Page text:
Ryu reckoned that Chinese President Xi Jinping’s Made in China 2025 plan, announced in 2015, to achieve 70 per cent self-sufficiency in semiconductor production by 2025 “alarmed” the US government.
“The concern was not only China’s tech rise, but the pace at which China’s tech rise was taking place. And at the same time, the US-China strategic rivalry was intensifying,” he noted.
WHAT THE EXPORT CONTROLS ARE ABOUT
The US’ countermeasures have been broad. US companies are barred from supplying advanced chips and chipmaking equipment to China unless they receive a special licence. But licences would be mostly denied, the US authorities said.
Companies anywhere in the world will also be barred from selling chips used in AI and supercomputing in China if they are made with US technology and software, the New York Times reported.
US citizens and “resident aliens”, including green card holders, may not work on or support the production of advanced semiconductors for China.
Singaporean Prime Minister Lee Hsien Loong said in October that the Biden administration’s move is “a very serious one” and could have “very wide ramifications”.
Ryu said: “The USA has identified a critical area that could hurt China badly. And the USA also knows that China doesn’t have many other options to respond to this.”
Currently, China consumes more than 50 per cent of global chips as the manufacturing hub of the world. But it manufactures only around 15 per cent of global output, he cited.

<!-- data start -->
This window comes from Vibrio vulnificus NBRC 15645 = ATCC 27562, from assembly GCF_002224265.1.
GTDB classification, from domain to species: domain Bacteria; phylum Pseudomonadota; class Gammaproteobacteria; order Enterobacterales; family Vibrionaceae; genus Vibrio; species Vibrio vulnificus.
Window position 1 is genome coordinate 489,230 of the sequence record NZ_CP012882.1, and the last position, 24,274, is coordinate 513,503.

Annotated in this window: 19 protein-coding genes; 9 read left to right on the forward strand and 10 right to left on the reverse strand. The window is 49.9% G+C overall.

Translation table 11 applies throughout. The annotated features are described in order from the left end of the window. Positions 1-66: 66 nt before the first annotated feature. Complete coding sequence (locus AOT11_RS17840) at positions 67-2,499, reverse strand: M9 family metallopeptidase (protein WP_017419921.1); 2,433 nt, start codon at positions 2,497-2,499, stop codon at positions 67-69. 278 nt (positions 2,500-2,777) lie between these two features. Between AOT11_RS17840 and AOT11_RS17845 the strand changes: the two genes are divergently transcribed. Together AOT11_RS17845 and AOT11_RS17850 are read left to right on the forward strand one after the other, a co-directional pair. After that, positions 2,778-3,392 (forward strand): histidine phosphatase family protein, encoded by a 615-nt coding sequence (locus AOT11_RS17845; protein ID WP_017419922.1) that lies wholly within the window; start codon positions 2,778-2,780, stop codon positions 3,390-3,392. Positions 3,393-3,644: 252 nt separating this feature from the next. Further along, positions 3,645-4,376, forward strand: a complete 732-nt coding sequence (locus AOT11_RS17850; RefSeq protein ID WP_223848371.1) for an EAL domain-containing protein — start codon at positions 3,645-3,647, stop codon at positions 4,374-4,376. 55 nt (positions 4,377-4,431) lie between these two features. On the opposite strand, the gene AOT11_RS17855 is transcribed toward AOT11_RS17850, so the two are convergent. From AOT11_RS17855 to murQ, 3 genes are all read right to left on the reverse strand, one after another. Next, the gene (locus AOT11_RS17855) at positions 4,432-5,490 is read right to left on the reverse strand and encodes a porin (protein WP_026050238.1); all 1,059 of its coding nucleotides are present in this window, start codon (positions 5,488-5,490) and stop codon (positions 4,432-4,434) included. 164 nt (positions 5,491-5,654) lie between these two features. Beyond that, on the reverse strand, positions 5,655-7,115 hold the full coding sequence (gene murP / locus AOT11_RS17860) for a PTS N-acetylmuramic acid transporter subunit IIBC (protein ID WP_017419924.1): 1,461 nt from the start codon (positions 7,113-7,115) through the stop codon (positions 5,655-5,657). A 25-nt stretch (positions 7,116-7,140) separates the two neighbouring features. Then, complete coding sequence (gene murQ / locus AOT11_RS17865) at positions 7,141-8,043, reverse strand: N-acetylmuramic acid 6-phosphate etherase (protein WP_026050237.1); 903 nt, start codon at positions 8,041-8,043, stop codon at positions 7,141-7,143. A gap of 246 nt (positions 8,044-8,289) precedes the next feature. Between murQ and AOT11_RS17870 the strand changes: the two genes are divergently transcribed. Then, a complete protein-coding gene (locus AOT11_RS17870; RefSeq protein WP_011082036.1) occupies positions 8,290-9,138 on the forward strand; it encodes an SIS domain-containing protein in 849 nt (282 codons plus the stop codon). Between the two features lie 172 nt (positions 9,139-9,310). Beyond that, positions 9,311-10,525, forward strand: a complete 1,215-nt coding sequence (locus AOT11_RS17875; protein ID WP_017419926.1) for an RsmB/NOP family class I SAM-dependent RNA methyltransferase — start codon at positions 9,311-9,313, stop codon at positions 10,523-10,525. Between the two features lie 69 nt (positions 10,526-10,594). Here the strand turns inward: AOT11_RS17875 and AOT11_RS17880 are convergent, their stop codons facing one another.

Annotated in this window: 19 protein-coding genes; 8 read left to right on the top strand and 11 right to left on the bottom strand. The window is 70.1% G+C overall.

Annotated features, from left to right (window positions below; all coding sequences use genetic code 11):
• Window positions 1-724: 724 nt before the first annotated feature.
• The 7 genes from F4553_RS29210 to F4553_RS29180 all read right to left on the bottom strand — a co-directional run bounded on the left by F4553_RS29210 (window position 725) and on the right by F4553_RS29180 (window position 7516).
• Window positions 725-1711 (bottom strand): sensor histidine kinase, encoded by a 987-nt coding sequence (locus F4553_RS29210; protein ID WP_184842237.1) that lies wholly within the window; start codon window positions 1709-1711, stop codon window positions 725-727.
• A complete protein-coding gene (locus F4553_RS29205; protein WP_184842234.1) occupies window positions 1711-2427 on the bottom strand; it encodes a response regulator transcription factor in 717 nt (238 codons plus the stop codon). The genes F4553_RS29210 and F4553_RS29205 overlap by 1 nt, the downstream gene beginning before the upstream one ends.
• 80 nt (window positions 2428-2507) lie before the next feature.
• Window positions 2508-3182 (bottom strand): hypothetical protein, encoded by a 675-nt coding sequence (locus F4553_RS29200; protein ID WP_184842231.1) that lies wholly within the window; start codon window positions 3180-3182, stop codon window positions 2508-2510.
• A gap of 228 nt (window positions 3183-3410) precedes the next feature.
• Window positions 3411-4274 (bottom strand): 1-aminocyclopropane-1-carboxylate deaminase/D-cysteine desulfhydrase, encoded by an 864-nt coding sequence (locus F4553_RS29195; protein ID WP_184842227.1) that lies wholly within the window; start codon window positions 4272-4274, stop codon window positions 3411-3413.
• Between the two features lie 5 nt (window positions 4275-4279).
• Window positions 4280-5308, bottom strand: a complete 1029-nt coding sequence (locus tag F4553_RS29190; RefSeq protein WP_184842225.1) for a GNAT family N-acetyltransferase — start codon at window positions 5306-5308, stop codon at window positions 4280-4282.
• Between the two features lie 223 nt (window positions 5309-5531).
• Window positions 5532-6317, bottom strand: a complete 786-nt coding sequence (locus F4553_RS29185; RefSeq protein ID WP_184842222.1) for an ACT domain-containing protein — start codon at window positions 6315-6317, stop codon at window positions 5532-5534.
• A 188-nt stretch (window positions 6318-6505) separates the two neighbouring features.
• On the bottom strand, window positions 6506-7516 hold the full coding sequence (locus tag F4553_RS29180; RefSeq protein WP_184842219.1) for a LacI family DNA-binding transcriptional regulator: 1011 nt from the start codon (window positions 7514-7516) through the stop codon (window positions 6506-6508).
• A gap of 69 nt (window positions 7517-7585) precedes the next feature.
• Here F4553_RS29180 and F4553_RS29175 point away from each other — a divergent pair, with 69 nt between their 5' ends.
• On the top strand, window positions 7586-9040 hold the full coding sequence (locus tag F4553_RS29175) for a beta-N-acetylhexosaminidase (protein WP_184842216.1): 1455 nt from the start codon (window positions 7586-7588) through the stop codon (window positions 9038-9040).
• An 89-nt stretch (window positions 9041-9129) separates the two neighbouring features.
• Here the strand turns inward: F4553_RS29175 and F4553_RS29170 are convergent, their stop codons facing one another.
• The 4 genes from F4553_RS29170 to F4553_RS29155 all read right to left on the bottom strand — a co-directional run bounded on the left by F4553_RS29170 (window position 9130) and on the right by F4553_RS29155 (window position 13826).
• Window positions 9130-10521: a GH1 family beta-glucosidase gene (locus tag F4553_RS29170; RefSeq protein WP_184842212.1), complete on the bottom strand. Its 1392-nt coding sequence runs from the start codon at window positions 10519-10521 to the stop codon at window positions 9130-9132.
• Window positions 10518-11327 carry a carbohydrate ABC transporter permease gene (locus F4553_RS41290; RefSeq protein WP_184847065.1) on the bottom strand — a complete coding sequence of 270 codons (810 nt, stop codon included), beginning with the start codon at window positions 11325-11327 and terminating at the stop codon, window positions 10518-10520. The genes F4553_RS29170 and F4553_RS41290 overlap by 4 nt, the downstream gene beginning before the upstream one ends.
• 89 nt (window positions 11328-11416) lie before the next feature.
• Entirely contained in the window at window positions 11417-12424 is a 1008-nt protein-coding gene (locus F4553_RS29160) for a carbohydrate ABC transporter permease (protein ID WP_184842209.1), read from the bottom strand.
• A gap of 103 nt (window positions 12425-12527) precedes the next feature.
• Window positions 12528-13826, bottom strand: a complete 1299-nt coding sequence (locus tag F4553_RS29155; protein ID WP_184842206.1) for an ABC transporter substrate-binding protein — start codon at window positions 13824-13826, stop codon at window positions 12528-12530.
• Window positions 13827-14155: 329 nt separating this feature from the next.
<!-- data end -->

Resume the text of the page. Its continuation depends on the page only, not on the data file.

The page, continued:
China lacks the capacity to manufacture advanced chips at 7 nanometres and below — a nanometre is one thousand millionth of a metre — and its reliance on imports from places like Taiwan and South Korea is “100 per cent”, added Ryu.
And although Asia — namely Taiwan, Japan, South Korea and China — manufactures over 70 per cent of the world’s chips, US companies are market leaders in activities that are most research-intensive, according to the US’ Semiconductor Industry Association.
These activities are electronic design automation and core intellectual property (72 per cent), chip design (49 per cent), and manufacturing equipment (42 per cent), according to the association’s 2022 State of the US Semiconductor Industry report.
Last August, the US also enacted the Chips and Science Act, allocating US$52.7 billion (S$70 billion) over five years for semiconductor research, development, manufacturing and workforce development in the country.
WHAT WILL CHINA DO?
Chinese Foreign Ministry spokesperson Wang Wenbin has called the US’ moves an attempt to impose a “technological blockade” on his country.
China has also condemned the provision in the US’ Chips Act that prevents American tech companies that receive funding from expanding their advanced chip manufacturing in China for 10 years.
“It’s very unfortunate to see the US now becoming protectionist and starting this trade war (under) the Trump administration (and the chip war under) the Biden administration,” said Wang Huiyao, the founder and president of think-tank Centre for China and Globalisation.
The US, as a “champion of free trade”, has lost “moral ground” with its chip policies, which include sanctions on Chinese firms, he charged.
China’s chip purchases, meanwhile, have enabled Taiwanese and South Korean companies “selling at the doorsteps of China” to become the largest in the world, Wang added.
“By trying to kill China as the largest buyer of chips products … you’re killing your own semiconductor business,” said Wang’s colleague Victor Gao, vice-president of the Centre for China and Globalisation.
Some commentators have also said the US’ restrictions have created unease among its allies.